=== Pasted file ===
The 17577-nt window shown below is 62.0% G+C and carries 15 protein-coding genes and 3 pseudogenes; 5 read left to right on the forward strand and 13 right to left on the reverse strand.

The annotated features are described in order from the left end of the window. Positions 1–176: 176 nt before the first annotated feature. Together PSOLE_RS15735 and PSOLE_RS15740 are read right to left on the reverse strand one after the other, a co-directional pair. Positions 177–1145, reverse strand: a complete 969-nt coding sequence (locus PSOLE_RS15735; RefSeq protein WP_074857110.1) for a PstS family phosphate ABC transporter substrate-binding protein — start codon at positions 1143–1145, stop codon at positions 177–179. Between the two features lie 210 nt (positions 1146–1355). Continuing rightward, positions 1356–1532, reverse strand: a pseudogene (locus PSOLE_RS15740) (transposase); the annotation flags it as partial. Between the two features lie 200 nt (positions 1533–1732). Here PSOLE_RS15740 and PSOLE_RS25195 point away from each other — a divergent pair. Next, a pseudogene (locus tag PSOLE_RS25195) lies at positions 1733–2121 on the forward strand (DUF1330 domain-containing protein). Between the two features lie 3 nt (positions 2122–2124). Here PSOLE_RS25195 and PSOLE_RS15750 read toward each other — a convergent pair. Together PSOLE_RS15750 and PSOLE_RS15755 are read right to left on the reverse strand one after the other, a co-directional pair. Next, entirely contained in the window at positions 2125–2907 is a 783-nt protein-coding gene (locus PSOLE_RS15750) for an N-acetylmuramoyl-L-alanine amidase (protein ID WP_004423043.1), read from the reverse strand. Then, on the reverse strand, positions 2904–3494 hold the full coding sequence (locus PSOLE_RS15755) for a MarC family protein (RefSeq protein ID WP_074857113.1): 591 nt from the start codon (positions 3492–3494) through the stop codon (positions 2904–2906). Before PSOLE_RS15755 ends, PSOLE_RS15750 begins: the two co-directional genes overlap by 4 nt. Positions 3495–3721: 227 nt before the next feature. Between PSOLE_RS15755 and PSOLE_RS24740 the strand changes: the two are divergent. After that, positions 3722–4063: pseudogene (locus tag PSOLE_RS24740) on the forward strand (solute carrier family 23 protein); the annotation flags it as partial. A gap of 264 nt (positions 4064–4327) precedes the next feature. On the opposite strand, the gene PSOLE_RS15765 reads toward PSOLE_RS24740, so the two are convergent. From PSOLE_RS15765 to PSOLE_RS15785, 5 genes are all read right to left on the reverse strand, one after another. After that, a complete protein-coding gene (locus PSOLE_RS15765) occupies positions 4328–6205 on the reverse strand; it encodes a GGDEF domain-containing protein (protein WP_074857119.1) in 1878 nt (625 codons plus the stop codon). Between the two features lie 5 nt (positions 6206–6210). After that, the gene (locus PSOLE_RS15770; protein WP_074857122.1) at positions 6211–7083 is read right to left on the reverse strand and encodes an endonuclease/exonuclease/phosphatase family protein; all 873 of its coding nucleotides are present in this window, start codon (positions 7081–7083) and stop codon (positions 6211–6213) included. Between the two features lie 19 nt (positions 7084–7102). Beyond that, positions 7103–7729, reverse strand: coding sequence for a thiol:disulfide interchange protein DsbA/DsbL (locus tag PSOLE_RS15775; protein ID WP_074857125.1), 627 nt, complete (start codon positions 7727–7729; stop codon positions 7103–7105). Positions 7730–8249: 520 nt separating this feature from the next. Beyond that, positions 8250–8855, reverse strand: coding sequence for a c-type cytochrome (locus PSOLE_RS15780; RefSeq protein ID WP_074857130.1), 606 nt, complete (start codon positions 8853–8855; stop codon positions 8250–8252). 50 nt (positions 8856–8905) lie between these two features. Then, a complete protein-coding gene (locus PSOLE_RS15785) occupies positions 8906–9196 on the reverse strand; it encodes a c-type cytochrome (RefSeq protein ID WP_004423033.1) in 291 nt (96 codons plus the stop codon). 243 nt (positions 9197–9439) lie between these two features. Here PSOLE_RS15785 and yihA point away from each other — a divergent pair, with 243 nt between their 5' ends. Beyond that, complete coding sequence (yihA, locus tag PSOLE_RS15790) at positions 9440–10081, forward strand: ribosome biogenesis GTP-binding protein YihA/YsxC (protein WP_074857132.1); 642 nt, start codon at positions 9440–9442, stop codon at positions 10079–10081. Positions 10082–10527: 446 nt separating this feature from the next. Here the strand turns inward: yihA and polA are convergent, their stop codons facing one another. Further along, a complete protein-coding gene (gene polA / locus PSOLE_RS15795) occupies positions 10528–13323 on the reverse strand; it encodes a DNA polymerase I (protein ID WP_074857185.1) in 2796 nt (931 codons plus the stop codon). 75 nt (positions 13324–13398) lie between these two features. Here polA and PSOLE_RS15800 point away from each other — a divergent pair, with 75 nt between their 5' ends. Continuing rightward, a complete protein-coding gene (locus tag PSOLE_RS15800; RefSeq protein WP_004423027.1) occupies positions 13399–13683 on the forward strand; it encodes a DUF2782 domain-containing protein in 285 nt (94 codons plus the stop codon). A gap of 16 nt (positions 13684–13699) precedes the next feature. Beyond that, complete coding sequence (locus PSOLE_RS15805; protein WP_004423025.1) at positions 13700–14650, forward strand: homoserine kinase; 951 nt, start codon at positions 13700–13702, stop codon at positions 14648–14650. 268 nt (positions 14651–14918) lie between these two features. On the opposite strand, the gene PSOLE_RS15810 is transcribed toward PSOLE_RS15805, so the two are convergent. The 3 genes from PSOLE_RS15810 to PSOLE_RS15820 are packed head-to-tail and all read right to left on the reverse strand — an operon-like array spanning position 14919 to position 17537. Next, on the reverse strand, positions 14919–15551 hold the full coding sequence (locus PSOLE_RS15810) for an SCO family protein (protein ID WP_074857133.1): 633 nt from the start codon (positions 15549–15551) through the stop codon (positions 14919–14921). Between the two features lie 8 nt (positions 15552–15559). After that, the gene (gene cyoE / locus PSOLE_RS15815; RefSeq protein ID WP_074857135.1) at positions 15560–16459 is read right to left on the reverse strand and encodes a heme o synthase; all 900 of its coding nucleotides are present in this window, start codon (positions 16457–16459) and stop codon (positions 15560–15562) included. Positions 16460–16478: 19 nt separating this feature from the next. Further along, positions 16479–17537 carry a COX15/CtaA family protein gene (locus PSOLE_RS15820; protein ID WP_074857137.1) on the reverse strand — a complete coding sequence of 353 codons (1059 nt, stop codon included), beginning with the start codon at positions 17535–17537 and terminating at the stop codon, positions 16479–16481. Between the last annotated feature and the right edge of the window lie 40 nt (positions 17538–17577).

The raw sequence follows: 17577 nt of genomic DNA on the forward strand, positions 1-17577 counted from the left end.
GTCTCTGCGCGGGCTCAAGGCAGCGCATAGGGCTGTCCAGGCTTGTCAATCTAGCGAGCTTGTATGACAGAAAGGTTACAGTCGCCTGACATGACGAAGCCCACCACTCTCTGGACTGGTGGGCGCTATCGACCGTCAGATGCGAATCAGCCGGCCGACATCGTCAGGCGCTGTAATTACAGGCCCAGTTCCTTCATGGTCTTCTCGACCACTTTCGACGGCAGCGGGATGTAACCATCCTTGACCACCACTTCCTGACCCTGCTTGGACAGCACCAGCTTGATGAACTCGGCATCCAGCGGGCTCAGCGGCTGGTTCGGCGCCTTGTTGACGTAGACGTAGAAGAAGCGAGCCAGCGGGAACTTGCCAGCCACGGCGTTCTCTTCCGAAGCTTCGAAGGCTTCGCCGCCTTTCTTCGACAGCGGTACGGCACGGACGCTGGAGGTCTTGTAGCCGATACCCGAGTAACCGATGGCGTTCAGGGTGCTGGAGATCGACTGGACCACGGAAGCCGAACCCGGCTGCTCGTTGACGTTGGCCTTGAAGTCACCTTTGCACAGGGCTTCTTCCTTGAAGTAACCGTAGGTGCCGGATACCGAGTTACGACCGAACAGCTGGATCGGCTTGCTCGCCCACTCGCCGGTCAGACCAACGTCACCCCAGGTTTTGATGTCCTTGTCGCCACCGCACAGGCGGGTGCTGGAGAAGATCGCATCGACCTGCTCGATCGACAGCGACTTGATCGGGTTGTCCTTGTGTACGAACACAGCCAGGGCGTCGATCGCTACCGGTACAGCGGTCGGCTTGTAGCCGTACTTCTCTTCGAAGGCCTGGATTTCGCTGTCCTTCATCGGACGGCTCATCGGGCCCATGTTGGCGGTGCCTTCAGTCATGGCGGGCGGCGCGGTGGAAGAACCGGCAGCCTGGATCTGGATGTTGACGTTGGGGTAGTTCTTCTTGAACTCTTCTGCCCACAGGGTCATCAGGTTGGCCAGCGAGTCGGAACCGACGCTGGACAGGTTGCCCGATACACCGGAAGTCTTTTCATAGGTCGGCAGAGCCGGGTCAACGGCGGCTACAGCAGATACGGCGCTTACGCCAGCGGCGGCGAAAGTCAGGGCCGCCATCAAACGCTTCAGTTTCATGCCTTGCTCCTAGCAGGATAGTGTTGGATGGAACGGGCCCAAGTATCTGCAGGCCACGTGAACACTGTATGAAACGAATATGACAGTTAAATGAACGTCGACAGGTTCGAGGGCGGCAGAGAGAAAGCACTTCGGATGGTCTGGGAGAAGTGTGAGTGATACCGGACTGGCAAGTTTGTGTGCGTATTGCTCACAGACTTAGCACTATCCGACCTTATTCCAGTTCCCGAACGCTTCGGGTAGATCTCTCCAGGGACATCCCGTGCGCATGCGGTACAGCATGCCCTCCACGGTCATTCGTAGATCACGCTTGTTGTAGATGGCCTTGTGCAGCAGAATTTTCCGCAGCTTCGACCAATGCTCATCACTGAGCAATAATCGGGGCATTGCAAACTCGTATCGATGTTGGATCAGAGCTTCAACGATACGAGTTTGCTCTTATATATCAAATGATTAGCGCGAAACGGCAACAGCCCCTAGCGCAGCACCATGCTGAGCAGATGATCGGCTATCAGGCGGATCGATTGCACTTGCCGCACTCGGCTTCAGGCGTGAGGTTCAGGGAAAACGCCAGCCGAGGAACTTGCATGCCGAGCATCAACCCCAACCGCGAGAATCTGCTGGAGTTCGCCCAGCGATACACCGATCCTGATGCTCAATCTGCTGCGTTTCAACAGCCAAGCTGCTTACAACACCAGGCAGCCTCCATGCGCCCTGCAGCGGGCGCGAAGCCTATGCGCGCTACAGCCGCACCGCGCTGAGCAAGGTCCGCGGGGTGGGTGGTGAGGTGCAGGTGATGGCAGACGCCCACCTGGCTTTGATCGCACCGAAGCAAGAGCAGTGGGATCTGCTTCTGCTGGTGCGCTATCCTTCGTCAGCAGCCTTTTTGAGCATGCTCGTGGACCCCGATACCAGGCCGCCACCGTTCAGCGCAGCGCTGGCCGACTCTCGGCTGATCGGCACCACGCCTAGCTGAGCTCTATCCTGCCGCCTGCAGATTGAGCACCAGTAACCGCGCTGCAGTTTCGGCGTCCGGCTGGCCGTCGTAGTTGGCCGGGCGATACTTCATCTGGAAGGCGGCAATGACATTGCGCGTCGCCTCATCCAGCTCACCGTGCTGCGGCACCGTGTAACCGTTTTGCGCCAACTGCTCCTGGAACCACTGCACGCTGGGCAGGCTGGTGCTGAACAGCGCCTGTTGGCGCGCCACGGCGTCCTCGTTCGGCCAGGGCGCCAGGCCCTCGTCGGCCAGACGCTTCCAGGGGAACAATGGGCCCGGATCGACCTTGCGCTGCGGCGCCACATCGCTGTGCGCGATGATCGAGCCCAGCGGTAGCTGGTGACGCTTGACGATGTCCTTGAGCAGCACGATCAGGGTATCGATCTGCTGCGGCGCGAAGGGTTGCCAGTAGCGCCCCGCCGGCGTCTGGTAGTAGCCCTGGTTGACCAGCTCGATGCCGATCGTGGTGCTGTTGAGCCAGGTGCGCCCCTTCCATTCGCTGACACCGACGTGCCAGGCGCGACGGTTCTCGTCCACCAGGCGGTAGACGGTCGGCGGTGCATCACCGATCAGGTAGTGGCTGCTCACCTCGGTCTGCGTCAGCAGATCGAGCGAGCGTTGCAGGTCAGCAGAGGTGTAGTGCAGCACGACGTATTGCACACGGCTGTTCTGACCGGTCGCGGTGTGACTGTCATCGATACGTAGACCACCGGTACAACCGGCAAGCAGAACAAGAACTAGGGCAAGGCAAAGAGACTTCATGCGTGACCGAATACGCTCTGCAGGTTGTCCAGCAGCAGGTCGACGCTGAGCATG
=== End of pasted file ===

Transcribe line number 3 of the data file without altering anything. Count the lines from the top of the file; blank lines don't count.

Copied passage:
The raw sequence follows: 17577 nt of genomic DNA on the forward strand, positions 1-17577 counted from the left end.